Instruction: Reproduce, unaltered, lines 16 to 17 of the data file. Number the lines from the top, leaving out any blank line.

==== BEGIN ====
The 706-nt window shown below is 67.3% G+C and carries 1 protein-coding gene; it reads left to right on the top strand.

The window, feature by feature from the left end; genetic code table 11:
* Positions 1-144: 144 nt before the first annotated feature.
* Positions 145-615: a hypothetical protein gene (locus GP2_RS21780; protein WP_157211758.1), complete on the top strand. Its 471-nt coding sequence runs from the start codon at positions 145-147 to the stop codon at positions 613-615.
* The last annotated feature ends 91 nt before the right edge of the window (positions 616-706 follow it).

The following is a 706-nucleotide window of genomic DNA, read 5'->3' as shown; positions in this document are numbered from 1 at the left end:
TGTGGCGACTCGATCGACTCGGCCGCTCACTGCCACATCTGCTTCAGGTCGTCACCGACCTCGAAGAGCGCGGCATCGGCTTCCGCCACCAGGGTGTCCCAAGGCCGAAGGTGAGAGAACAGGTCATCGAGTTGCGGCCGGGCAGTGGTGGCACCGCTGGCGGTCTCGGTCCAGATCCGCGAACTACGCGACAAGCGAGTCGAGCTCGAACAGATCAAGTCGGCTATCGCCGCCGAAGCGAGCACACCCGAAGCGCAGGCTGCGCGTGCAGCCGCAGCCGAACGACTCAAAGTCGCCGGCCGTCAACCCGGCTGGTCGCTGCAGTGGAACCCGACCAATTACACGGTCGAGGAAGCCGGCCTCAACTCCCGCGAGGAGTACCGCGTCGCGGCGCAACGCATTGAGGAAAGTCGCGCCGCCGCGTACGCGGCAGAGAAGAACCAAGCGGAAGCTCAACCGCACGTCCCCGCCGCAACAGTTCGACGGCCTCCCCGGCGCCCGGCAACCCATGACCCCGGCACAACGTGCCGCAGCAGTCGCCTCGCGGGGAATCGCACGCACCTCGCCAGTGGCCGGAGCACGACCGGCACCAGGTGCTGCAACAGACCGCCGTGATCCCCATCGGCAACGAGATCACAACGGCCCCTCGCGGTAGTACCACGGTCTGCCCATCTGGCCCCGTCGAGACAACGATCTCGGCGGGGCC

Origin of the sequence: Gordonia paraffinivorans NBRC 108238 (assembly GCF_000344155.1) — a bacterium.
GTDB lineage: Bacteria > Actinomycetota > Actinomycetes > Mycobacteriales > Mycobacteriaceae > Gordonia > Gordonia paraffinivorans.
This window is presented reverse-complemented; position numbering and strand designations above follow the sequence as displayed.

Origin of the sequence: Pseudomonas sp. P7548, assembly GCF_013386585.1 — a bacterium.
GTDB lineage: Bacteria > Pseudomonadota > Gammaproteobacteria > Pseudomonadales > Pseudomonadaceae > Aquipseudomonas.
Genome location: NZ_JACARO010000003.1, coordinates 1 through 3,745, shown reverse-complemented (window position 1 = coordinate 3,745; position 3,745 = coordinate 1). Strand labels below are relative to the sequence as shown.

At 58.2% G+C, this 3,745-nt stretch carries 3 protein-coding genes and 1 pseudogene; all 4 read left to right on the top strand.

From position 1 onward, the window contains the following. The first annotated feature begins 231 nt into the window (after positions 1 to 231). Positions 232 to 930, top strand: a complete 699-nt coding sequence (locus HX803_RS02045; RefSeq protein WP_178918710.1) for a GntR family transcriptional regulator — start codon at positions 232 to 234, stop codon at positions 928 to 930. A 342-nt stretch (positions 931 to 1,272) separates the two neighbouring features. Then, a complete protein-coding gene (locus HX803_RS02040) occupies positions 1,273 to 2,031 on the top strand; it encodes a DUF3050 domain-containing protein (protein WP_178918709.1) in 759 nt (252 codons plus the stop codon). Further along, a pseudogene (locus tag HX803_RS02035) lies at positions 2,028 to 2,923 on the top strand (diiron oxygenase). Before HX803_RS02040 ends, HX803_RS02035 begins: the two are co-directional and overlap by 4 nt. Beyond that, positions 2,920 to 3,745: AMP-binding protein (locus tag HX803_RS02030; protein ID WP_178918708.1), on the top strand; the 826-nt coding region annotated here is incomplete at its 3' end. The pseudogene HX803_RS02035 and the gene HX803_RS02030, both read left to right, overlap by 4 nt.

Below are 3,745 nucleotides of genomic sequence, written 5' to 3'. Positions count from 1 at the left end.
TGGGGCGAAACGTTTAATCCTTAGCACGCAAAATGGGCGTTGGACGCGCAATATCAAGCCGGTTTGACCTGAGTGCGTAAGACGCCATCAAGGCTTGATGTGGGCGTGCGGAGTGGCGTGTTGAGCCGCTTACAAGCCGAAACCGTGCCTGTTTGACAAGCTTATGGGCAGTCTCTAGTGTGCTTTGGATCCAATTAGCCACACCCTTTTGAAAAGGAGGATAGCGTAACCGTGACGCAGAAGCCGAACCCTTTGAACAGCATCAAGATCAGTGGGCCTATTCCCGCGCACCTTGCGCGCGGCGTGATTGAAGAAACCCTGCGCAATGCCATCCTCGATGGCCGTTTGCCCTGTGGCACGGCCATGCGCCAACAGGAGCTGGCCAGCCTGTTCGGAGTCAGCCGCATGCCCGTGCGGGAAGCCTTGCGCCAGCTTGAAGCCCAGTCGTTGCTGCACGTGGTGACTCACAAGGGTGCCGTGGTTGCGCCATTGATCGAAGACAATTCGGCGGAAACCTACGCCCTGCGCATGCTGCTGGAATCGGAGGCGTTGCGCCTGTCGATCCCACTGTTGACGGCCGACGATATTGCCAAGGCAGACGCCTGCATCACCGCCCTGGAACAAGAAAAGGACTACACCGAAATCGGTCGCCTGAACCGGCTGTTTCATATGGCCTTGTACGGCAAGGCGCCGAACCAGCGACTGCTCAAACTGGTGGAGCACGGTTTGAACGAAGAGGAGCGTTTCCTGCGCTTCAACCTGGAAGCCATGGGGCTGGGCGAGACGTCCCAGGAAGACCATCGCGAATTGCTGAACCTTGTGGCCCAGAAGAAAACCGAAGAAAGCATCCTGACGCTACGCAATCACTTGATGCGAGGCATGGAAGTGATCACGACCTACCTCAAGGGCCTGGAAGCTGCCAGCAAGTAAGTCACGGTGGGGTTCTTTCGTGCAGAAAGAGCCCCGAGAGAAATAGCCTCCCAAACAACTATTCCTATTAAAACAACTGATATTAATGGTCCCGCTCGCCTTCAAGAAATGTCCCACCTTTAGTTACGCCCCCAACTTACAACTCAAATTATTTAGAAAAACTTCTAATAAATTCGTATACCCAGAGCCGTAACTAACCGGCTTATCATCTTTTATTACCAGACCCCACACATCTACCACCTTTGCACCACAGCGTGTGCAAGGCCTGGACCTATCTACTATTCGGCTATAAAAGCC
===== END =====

Below are 3,745 nucleotides of genomic sequence, written 5' to 3'. Positions count from 1 at the left end.
TGGGGCGAAACGTTTAATCCTTAGCACGCAAAATGGGCGTTGGACGCGCAATATCAAGCCGGTTTGACCTGAGTGCGTAAGACGCCATCAAGGCTTGATGTGGGCGTGCGGAGTGGCGTGTTGAGCCGCTTACAAGCCGAAACCGTGCCTGTTTGACAAGCTTATGGGCAGTCTCTAGTGTGCTTTGGATCCAATTAGCCACACCCTTTTGAAAAGGAGGATAGCGTAACCGTGACGCAGAAGCCGAACCCTTTGAACAGCATCAAGATCAGTGGGCCTATTCCCGCGCACCTTGCGCGCGGCGTGATTGAAGAAACCCTGCGCAATGCCATCCTCGATGGCCGTTTGCCCTGTGGCACGGCCATGCGCCAACAGGAGCTGGCCAGCCTGTTCGGAGTCAGCCGCATGCCCGTGCGGGAAGCCTTGCGCCAGCTTGAAGCCCAGTCGTTGCTGCACGTGGTGACTCACAAGGGTGCCGTGGTTGCGCCATTGATCGAAGACAATTCGGCGGAAACCTACGCCCTGCGCATGCTGCTGGAATCGGAGGCGTTGCGCCTGTCGATCCCACTGTTGACGGCCGACGATATTGCCAAGGCAGACGCCTGCATCACCGCCCTGGAACAAGAAAAGGACTACACCGAAATCGGTCGCCTGAACCGGCTGTTTCATATGGCCTTGTACGGCAAGGCGCCGAACCAGCGACTGCTCAAACTGGTGGAGCACGGTTTGAACGAAGAGGAGCGTTTCCTGCGCTTCAACCTGGAAGCCATGGGGCTGGGCGAGACGTCCCAGGAAGACCATCGCGAATTGCTGAACCTTGTGGCCCAGAAGAAAACCGAAGAAAGCATCCTGACGCTACGCAATCACTTGATGCGAGGCATGGAAGTGATCACGACCTACCTCAAGGGCCTGGAAGCTGCCAGCAAGTAAGTCACGGTGGGGTTCTTTCGTGCAGAAAGAGCCCCGAGAGAAATAGCCTCCCAAACAACTATTCCTATTAAAACAACTGATATTAATGGTCCCGCTCGCCTTCAAGAAATGTCCCACCTTTAGTTACGCCCCCAACTTACAACTCAAATTATTTAGAAAAACTTCTAATAAATTCGTATACCCAGAGCCGTAACTAACCGGCTTATCATCTTTTATTACCAGACCCCACACATCTACCACCTTTGCACCACAGCGTGTGCAAGGCCTGGACCTATCTACTATTCGGCTATAAAAGCC